7. Favas are one of the spring goodies that are hardest to find locally here for some reason. I don’t have the space to grow them (I don’t think), sadly – I hope my new CSA has them!

  8. Gardening is the opposite of drudgery for me. Too bad my spouse considers them to be synonymous. Hope your day off was relaxing and stress-free.

  9. Ha! I laughed out loud. I was up in a panic this morning also worrying about the garden. Had the deer gotten in last night? What did the roly polies (I kid you not) devour? Was it too late to plant more pumpkins? I feel you . . . on everything including preservation season.

  10. Ed, I do love their looks too. Considering the iffy harvests I get from them some years and the fact that what gets eaten is such a terribly small percentage of what grows you’d think I would relegate them to lower status in the garden, but no. I love them! Last year was a rebuilding year of the seed stock so this year should be a good harvest.

    asonomagarden, yeah: planting corn IS pleasurable considering I am not planting acres of the stuff! Just popcorn and a blue sweet corn. Otherwise I would probably feel even MORE anxious, you know?

    Accidental Huswife: I know! Don’t you always feel you’re working against the clock despite your best-laid plans? I sure do.

    Dava, walking around with a glass of wine is the way I get my best garden planning done! And supposedly having one in your hand prohibits one from doing much but you’ve demonstrated the opposite is true 😉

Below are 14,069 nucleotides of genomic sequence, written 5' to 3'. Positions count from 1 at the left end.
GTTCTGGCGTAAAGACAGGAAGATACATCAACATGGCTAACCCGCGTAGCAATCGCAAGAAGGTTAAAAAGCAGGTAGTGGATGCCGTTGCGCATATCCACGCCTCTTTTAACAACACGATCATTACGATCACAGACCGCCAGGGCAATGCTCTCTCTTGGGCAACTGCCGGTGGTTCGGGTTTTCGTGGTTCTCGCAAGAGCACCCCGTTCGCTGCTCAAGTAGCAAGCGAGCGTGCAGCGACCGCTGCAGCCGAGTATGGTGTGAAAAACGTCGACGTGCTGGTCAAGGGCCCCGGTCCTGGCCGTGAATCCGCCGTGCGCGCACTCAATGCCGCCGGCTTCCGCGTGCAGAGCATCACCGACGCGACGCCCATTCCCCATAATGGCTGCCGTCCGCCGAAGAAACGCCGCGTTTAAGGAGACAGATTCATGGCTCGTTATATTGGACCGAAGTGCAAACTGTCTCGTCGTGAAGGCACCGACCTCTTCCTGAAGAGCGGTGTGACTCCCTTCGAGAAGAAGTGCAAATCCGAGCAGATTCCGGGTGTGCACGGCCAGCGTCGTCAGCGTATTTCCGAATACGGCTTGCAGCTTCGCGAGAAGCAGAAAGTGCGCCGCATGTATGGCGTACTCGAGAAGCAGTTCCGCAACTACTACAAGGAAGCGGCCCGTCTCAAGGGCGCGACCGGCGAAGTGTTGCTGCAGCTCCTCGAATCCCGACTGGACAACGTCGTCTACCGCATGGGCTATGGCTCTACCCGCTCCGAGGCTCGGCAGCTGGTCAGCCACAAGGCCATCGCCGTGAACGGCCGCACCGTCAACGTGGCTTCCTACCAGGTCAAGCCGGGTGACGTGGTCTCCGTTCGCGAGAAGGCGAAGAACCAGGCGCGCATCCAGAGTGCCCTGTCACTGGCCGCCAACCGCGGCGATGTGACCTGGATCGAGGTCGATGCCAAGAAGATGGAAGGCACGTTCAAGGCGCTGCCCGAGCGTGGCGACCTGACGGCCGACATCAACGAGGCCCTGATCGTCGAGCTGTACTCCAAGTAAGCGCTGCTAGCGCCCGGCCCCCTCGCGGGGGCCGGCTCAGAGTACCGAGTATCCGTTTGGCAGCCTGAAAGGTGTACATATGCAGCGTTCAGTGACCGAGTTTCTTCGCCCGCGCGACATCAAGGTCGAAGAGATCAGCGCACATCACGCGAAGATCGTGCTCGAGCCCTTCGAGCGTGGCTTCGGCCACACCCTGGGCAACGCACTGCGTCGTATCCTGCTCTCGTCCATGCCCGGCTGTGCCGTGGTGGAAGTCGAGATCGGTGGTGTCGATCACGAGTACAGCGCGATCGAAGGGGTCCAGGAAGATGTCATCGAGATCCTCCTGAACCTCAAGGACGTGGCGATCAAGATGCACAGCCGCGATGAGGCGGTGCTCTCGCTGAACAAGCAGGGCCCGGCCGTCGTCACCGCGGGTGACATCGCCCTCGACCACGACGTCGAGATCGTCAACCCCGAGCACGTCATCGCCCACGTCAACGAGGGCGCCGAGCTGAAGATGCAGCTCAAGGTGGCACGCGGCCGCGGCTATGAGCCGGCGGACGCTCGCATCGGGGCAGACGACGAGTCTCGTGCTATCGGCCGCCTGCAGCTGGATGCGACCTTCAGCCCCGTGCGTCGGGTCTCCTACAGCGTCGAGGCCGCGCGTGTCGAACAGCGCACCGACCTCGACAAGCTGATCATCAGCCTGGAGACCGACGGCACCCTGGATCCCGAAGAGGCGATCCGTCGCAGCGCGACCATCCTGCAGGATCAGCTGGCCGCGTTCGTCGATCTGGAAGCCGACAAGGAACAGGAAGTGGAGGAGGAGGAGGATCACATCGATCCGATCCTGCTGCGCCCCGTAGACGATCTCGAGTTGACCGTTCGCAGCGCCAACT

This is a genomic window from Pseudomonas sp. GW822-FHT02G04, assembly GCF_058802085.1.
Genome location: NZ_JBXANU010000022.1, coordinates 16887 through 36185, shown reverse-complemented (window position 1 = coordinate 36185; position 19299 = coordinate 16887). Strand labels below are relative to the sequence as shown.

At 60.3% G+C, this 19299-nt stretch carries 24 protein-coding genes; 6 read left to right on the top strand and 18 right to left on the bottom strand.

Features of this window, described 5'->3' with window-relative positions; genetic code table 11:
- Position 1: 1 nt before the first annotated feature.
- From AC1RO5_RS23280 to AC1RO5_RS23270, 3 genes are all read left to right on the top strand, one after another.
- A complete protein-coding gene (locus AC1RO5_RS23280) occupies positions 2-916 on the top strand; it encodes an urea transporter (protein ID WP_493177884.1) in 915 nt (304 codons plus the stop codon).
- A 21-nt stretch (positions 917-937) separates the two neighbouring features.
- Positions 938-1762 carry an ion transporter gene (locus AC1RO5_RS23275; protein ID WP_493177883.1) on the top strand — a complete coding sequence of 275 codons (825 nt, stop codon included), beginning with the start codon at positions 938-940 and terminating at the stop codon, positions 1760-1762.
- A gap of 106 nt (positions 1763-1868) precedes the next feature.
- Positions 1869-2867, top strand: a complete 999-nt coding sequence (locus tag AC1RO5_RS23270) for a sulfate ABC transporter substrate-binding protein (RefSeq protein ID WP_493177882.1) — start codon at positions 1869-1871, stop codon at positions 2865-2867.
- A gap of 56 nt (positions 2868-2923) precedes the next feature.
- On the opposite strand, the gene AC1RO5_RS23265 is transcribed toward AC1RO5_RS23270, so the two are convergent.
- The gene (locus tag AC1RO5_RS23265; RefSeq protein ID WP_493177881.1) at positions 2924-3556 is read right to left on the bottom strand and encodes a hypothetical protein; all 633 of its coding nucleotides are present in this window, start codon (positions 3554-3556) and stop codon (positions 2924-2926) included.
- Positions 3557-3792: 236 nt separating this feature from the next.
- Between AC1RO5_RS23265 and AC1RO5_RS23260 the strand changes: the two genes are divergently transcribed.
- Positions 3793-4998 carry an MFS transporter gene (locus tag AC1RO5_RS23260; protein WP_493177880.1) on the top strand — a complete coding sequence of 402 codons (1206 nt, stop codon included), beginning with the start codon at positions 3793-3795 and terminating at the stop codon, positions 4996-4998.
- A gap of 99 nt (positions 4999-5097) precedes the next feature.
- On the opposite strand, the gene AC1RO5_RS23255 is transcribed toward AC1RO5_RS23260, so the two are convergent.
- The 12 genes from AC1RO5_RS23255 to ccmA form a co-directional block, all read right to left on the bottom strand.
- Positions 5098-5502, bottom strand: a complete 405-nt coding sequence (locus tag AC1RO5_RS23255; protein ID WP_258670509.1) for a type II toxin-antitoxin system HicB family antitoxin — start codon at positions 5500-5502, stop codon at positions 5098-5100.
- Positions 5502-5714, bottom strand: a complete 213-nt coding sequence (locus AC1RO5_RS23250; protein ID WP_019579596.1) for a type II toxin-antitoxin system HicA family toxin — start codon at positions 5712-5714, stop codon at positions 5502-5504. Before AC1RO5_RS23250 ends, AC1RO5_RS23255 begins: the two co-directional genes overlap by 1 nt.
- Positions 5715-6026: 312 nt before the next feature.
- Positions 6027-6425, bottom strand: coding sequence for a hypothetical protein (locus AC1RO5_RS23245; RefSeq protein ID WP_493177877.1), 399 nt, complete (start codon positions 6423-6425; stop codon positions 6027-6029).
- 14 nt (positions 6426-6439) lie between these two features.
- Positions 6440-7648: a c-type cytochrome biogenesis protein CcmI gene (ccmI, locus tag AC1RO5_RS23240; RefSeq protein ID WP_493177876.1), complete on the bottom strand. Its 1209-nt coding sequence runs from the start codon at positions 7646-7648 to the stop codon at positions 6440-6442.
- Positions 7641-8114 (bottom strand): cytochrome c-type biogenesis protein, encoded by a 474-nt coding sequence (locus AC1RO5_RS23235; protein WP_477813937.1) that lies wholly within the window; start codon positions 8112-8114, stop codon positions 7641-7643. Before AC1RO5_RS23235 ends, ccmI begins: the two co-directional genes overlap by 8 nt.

Stefaneer, I completely stress out about record-keeping! Ah one day I will be completely on top of it all but that day is far in the future. But yeah, being in the garden is a lot more consistently rewarding than working, I will give you that, and certainly beats commuting anywhere. But I do know what you mean: practice makes perfect. At this point in my gardening career I have very few moments of “now what do I do?” So keep at it!

    Linda, I take it the beans are all up and look good, so good luck!

    MC, they take up less room than normal bush beans if that helps but their harvest is smaller, if that helps. I hope you do find some; they’re quite lovely…

    WS, my spouse does too. Actually I keep him out of the garden unless I need some heavy lifting or need someone to hold on to the dumb end of a project. It’s safer that way all around. I had visions though that he would love it: adore it, work side by side with me…you know, I fear I am too much of a vegetable tyrant so I am kind of happy things worked out the way they did.

    Green Bean, hi! Yeah. I know. Agita all around. My answer to the roly-polies is plant twice as many and squish all that I see (though darn they are quite fertile considering how many new ones I find). But deer! I would start having visions of venison stew if they got to be too big of a problem 🙂 But we used the last of the strawberry jam yesterday (!!) so preservation season can’t come too soon! (Wait: did I just say that? Shoot me now.)